Monday, July 27, 2015

It's Monday, What Are You Reading?

I still have four Bluebonnet Book nominees to read before August 25th (one of them is listed below), but I also feel the need to read some self-help and inspirational material as the summer is quickly winding down:

Are You Fully Charged?  The 3 Keys to Energizing Your Work and Life, by Tom Rath.  A couple of chapters into the book, I'm reading about the first key--finding meaning in what you do.  That's already a given for me; becoming a librarian has allowed me to focus on my passion of supporting literacy and lifelong learning for my patrons.  I'm interested in finding out more about the next two keys, which focus on dealing with other people and maintaining your physical health.

Epiphany:  True Stories of Sudden Insight to Inspire, Encourage, and Transform by Elise Ballard has become my bedtime ritual. Ms. Ballard has interviewed fifty people, ranging from the famous to the not-so-famous.  She shares a brief bio for each, how she connected with that person, and then the epiphany(ies) they've experienced.  Each story is only a few pages long, so it's the perfect "word bite" to read and inspire me before I turn off the light.

A friend of mine suggested Simon Sinek's Leaders Eat Last:  Why Some Teams Pull Together and Others Don't.  She recommended downloading the Kindle version to have access to additional video content.  I started reading the preface, but my Android device can't play the videos (yet; I'm working on it!), so I got a bit stuck.  I really enjoyed Sinek's Start with Why, looking forward to continuing with his newest material.

Back to those Bluebonnet nominees...I'm currently reading A Hero's Guide to Saving Your Kingdom by Christopher Healy, illustrated by Todd Harris.  If you've ever wondered about the Prince Charmings behind Cinderella, Rapunzel, Snow White, and Sleeping Beauty, then wonder no more--Mr. Healy will fill you in.  We get to know the "real" princes--Frederic, Liam, Duncan, and Gustav--and all their foibles.  I'm just getting to know Frederic, and it's pretty funny already.  Teachers, please be sure that your third graders-on-up who are reading this book know the stories of the original fairy tales first, so they get the humor!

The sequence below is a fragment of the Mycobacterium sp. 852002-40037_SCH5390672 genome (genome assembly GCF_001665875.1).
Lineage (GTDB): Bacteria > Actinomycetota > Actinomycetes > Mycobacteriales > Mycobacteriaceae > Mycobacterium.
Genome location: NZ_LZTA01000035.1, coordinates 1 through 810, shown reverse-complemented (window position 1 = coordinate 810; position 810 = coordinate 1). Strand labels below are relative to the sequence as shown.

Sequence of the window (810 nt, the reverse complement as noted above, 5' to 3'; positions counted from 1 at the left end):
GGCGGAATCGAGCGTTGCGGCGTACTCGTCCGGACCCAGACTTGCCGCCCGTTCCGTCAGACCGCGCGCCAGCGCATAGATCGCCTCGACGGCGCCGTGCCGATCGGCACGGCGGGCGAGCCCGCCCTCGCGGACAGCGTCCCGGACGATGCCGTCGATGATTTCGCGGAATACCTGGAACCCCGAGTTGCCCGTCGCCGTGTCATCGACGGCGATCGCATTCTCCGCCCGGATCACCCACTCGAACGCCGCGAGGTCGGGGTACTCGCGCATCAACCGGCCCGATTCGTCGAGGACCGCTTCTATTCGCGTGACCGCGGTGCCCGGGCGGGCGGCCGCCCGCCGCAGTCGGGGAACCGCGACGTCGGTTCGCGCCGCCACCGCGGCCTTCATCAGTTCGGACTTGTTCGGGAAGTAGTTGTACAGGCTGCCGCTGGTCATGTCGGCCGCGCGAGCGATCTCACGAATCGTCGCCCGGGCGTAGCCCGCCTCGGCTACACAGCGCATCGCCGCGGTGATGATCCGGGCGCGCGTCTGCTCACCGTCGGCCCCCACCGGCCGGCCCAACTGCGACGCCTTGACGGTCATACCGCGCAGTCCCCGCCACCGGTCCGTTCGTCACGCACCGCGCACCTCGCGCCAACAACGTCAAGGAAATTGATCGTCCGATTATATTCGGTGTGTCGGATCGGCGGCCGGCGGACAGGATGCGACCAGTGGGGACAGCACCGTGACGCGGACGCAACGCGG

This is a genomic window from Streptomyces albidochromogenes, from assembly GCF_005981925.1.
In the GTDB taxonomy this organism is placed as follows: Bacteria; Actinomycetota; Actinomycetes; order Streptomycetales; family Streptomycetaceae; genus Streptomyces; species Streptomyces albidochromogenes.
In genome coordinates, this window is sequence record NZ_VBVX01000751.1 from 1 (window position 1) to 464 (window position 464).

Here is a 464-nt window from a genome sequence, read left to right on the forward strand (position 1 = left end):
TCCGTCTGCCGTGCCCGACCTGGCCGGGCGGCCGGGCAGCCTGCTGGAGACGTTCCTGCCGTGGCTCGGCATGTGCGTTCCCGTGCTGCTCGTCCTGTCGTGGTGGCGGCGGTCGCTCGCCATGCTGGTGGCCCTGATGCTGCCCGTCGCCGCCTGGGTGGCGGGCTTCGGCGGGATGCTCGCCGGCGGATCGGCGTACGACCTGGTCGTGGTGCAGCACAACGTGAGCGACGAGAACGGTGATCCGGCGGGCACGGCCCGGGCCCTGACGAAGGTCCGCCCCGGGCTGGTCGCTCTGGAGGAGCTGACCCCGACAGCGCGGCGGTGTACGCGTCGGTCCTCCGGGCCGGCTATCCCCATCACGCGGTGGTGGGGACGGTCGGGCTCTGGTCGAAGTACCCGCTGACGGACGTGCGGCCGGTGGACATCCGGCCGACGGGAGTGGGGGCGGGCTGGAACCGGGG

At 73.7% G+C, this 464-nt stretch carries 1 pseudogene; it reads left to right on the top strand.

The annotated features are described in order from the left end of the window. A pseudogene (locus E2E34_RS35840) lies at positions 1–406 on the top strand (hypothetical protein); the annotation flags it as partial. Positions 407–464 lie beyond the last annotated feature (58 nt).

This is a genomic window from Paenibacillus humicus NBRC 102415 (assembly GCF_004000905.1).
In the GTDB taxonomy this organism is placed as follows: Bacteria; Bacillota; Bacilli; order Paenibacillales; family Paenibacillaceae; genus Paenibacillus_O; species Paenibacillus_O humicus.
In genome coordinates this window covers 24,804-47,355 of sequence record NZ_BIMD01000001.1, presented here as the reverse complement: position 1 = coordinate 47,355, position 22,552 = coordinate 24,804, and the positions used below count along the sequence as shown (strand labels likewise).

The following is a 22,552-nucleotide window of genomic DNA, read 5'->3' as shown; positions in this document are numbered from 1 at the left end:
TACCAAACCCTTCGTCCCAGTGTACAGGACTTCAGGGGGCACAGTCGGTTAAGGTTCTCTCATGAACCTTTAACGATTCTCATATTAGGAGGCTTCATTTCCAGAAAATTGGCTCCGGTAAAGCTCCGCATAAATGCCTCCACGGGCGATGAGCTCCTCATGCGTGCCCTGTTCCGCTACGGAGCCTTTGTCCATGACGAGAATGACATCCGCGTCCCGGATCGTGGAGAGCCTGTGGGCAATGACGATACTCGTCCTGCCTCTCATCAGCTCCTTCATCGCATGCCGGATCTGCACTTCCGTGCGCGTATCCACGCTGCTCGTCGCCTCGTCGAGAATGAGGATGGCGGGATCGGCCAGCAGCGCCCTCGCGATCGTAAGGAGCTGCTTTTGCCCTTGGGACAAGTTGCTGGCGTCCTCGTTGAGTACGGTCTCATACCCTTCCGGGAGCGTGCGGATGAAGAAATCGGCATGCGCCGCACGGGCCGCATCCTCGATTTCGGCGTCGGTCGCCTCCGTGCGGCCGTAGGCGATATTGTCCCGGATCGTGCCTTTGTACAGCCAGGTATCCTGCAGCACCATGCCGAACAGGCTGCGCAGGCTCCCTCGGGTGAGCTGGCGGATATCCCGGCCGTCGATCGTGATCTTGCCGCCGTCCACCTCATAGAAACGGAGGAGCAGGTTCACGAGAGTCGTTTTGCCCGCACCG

Last week, I finished Quinny & Hopper by Adriana Brad Schanen, illustrated by Greg Swearingen.  It was a sweet story of new friendship between the title characters, who have polar opposite personalities.  As in Always, Abigail by Nancy Cavanaugh, it touched on the difficulties of fitting in at school.  It also speaks to being true to oneself, setting boundaries, and knowing your strengths.  The story is told in alternating voices, so it's great for character inference.  

I've only got a couple of weeks left before my work calendar starts, and three of those days will be in professional development!  That's one of the reasons I set aside Digital Leadership:  Changing Paradigms for Changing Times by Eric C. Sheninger; I'm going to wait until I'm over the beginning-of-year chaos before I try that one again.  I'm hoping to finish at least two of the above books before next Monday!


  1. Ooh! Epiphany sounds like a great "bedtime" book. I love books with short vignettes like that... well-- unless they get too serialized/trite -- which sometimes occurs with the "Chicken Soup for Soul" books, etc. I'm going to look for this one! Happy reading!

    1. The stories are very different, and more focused on personal insight and the ensuing action than on acts of goodwill. The one I read last night actually made me a bit angry, as I didn't agree with the woman's conclusions after her "epiphany" (that her husband was just the way he was, and she should be happy with her state in life...???), but hey, everyone's stories and boundaries are different!